The mainstream media’s only reaction to the interview was to reaffirm their doubt about Silvia Aisha’s free choice, adding some insinuation about her sympathy for terrorism (Ciavardini 2020). As time passed, press attention to this story waned, turning up again on special occasions: the anniversary of her return to Italy (Fabbretti 2021); Silvia’s marriage to a childhood friend, who also converted to Islam (Dazzi 2021); and her participation as a stakeholder in a European project to counter Islamophobia (Sablone 2021).
In this essay, we proposed an analysis of gendered Islamophobia in Italy through a significant case study: the kidnapping and the homecoming of the Italian aid worker Silvia Aisha Romano. After a theoretical contextualization of the concept of gendered Islamophobia, based on the Otherization typical of Orientalism and neo-Orientalism, we then provided a brief introduction to Italian Islam, naming a few of the crucial problems connected to the issue of Islamophobia in the country. Afterward, we focused on the rhetoric employed by right-wing newspapers and commentators which is steeped in the equation between Islam as terrorism and Muslim people as enemies. Furthermore, we analyzed liberal left newspapers and white feminist comments, revealing their neo-Orientalist obsession with the veil and the widespread imaginary of Western superiority. Eventually, we turned our attention to the opinions of the directly concerned, Silvia Aisha herself, and to the other Italian Muslim women’s opinions, whose voices have been the great absentees from the media representation of the Romano case.
Restricting subjects’ access to discourse production is one way of keeping them in a subaltern state; moreover, this practice reflects the epistemological intention of not considering them as autonomous subjects (Benhadjoudja 2015). Instead, acting independently from the discourses produced about them, Italian Muslim women resist, organize themselves and seek alternative horizons. Indeed, in recent years, the voices of Muslim women have become increasingly active and present throughout the country: women active in national and international community-based associations; women who stand up for the rights of other women, both Muslim and non-Muslim; women who take part in institutional politics; as well as writers, journalists, influencers, and artists. Despite this presence, it seems that the stereotypes about the Muslim community and Muslim women have remained unchanged in the Italian mass media.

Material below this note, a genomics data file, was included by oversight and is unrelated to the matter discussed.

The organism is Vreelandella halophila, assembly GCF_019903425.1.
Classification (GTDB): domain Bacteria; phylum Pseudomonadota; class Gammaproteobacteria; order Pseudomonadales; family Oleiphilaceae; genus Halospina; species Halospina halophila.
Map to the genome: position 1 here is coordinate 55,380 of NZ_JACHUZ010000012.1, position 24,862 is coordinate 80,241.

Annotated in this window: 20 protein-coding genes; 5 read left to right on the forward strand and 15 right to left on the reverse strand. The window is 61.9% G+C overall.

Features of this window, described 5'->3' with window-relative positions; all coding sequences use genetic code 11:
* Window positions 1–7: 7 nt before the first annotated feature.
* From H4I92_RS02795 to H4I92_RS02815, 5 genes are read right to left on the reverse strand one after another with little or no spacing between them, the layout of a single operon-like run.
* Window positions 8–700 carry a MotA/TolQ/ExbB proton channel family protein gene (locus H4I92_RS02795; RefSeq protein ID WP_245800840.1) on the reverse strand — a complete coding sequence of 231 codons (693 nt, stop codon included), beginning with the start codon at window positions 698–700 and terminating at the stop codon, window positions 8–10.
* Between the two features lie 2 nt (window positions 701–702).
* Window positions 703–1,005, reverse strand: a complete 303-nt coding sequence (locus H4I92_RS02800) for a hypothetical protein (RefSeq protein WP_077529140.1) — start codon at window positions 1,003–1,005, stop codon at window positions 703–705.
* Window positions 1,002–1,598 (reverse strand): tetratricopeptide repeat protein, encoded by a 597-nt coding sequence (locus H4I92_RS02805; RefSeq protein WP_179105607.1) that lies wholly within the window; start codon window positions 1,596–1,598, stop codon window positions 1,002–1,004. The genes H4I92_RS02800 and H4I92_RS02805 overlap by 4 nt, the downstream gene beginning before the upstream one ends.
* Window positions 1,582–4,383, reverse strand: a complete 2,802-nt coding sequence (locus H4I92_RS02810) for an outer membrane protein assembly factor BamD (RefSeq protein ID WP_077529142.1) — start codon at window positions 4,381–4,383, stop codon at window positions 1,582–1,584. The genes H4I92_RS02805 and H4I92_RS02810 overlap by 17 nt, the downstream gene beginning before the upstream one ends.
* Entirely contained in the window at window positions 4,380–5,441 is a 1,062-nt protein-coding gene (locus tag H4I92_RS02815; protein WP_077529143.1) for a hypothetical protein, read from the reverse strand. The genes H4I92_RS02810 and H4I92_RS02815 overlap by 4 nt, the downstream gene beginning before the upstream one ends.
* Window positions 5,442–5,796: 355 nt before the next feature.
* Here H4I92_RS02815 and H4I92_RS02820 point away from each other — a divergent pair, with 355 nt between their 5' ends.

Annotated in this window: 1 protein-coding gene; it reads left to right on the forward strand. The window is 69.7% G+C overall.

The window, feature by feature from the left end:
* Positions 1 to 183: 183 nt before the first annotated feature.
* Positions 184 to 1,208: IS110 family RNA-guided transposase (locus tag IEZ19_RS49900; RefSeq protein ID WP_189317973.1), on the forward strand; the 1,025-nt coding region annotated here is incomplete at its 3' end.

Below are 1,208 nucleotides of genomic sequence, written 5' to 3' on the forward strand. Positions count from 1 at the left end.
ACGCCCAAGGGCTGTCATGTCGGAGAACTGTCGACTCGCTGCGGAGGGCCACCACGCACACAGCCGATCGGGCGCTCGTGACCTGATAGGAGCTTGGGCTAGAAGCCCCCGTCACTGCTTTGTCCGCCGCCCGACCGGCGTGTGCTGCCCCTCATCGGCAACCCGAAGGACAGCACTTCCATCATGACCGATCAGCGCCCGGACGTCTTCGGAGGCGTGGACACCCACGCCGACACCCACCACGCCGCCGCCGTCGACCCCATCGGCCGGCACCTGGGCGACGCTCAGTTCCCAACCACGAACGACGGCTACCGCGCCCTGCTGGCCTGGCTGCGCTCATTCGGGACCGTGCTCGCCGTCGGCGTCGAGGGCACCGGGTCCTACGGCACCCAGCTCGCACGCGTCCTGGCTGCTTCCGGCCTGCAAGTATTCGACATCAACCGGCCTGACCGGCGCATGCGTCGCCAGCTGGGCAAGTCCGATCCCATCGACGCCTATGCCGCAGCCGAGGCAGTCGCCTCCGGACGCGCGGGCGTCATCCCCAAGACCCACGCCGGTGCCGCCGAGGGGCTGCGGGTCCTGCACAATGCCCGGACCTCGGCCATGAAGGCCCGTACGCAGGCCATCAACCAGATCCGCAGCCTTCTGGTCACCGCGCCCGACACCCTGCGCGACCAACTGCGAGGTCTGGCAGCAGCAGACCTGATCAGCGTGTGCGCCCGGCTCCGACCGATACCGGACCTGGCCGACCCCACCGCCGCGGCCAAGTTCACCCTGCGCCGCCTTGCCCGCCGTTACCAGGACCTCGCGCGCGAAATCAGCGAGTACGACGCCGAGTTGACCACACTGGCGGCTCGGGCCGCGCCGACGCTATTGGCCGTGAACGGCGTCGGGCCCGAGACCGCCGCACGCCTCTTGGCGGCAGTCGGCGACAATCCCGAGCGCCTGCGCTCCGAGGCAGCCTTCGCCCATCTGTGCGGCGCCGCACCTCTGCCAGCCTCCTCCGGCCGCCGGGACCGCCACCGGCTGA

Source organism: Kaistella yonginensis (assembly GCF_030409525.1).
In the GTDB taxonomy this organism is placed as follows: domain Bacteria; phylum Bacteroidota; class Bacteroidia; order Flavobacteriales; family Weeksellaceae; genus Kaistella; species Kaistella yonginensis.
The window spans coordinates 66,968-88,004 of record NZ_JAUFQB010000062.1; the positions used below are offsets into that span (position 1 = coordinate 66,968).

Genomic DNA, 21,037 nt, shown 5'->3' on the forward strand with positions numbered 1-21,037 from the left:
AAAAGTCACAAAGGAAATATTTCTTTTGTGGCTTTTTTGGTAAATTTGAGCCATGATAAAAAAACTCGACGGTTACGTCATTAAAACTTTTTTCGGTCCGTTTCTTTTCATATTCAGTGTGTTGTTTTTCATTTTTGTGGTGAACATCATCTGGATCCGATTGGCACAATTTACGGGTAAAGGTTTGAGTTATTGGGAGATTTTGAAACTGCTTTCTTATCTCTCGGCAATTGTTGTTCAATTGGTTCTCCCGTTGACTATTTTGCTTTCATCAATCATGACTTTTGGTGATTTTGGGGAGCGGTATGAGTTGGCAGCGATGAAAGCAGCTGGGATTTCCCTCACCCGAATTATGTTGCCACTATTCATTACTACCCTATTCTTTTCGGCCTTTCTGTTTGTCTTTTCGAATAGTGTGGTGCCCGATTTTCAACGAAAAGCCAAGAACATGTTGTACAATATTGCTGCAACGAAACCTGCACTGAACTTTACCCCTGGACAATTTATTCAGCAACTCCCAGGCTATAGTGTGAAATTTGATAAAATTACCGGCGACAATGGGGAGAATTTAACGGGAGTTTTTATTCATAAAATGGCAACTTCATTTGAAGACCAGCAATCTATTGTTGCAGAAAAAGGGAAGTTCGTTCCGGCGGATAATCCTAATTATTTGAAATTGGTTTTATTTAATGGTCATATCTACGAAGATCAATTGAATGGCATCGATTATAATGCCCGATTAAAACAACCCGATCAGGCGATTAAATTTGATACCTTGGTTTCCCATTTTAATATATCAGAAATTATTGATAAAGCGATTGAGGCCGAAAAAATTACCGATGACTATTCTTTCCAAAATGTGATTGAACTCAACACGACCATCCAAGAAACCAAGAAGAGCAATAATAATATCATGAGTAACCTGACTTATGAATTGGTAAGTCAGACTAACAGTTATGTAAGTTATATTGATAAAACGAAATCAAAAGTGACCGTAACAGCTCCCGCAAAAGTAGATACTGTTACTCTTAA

Furthermore, as the Italian sociologist, Anna Simone noted, “the truth is that even traditional journalism has become gossip, and therefore uses the same categories of social media to follow trends” (Sabaghi 2020). From this perspective, a broader analysis of the relationship between newspapers and social media in contemporary times is needed. A consideration that is very important for the entire news industry, which in this case has behaved like tabloid paparazzi, checking Silvia Aisha’s Facebook page daily and lurking under her house to track her every single move. Even ANSA, the most prominent Italian news agency, publicly apologized for having given the news of Silvia Aisha’s first exit from home after her release, accompanied by the information that “she was going to the beautician” (ANSA 2020a):
[…] the way we did it [reporting on the end of Silvia Aisha’s quarantine], the images we chose, were not up to the standard of what we should expect of ourselves and the role that ANSA information should play. We made a mistake, and when that happens, the only way to cope with it is to admit that and not dance around it. (ANSA 2020b)